Pacific Standard Time: Los Angeles Art 1945-1980 An Initiative of The Getty Foundation I. The bohemian luxe of a big white room full of Beatrice Wood’s ceramics, with dozens of fantastically shaped bowls, teapots, and chalices clothed in shimmering metallic glazes, is one of the capital impressions from “Pacific Standard Time,” an extravaganza involving exhibitions at more than sixty southern Californian cultural institutions.
They are selling postcards of Hitler in the gift shop at the Guggenheim Museum. To be precise, they are selling photographic reproductions of a work entitled Him, a polyester portrayal of the Führer that is one of the works by Maurizio Cattelan in his retrospective at the museum. I can imagine being outraged or at least troubled by the postcards in the gift shop, except that by the time I saw them I had already been bombarded by this exhibition in which nearly all of Cattelan’s oversized neo-Dadaist baubles have been hung from the ceiling of Frank Lloyd Wright’s rotunda.
de Kooning: A Retrospective Museum of Modern Art Willem de Kooning emerges, in the panoramic retrospective now at the Museum of Modern Art, as the archetypal modern urban man. He is by turns swaggering and sensitive. He is neurotic, self-assured, vehement, mercurial. He is a seeker, a striver, a comedian, a seducer, a dreamer. This quick-change personality comes through first of all in the splendid variety of de Kooning’s brushwork, which in a single painting can range from the elegant to the offhand, from delicate traceries to slashing strokes.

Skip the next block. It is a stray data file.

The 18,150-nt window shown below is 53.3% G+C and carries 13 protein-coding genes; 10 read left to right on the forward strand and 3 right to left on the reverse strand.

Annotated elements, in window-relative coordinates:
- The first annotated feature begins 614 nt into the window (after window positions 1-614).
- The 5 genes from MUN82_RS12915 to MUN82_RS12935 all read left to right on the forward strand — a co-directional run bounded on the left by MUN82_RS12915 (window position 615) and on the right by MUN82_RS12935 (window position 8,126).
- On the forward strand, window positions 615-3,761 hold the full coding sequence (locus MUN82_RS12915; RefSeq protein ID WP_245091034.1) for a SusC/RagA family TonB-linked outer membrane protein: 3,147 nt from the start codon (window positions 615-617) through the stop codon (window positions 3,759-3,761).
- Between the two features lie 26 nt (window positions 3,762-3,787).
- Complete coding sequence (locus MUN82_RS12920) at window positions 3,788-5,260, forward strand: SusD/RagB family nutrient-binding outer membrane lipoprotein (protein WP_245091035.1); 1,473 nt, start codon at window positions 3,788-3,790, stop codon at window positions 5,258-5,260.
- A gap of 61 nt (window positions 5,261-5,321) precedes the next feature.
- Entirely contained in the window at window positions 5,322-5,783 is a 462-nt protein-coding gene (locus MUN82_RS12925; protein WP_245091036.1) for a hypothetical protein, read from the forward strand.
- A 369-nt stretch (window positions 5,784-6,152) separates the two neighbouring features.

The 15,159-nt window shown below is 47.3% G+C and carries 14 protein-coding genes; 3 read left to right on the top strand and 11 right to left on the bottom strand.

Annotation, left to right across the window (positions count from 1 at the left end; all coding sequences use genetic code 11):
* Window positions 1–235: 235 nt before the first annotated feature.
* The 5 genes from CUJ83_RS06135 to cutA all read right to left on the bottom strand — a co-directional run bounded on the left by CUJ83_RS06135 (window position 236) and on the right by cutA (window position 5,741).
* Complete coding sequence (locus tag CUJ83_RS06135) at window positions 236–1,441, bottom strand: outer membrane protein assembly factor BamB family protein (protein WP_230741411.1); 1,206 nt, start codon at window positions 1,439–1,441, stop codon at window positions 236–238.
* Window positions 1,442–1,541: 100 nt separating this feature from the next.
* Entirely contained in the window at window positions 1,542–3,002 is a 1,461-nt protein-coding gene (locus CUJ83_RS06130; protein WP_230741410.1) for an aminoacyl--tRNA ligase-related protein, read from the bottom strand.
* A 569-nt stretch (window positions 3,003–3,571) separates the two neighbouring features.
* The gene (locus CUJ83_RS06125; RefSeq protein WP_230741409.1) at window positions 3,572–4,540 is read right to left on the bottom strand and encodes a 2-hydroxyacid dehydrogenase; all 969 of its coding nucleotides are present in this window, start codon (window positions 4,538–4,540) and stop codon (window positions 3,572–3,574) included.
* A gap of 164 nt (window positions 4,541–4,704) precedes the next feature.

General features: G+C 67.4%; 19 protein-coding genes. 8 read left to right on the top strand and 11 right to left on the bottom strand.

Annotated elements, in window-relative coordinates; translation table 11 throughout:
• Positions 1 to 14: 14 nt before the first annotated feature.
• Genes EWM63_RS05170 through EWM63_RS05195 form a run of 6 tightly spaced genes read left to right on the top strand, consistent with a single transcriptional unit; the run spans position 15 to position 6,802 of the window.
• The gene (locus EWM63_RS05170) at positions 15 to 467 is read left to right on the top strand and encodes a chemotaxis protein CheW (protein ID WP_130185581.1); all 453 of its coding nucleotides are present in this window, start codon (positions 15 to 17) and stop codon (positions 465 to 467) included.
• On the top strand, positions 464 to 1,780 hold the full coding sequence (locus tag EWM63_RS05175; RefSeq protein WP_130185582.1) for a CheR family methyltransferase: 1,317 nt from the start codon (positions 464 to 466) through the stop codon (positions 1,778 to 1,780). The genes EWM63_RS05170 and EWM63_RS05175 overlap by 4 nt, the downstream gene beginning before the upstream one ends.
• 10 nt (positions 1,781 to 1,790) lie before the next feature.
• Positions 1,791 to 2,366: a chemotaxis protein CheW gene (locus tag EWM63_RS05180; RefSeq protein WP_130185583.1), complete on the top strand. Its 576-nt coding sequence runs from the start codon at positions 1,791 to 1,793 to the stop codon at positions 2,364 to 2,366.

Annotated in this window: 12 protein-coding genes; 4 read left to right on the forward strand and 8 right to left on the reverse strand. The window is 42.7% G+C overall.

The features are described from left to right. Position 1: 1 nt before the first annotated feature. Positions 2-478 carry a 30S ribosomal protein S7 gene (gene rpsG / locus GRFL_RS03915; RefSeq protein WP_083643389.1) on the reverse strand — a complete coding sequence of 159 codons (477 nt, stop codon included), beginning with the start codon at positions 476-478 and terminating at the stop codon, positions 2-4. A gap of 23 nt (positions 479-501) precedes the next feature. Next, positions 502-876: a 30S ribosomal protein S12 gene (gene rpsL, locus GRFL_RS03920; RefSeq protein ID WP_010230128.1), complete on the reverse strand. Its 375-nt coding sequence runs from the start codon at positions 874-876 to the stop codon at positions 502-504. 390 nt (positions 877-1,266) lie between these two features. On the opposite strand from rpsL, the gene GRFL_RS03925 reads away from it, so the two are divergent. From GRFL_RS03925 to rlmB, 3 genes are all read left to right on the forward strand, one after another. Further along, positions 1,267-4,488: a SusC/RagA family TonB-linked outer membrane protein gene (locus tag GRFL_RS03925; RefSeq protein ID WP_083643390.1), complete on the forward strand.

The time has come to return to the vexatious relationship between art and politics, which was both catnip and quicksand for thinking people during much of the twentieth century. China’s ever-higher profile as global arbiter of matters artistic—commissioning major work from international architectural stars; giving the nod to a booming market in contemporary Chinese art; and all the while drastically restricting the freedom of artists and writers—leaves us honor bound to explore the tangled old alliances and misalliances between artistic power and political power.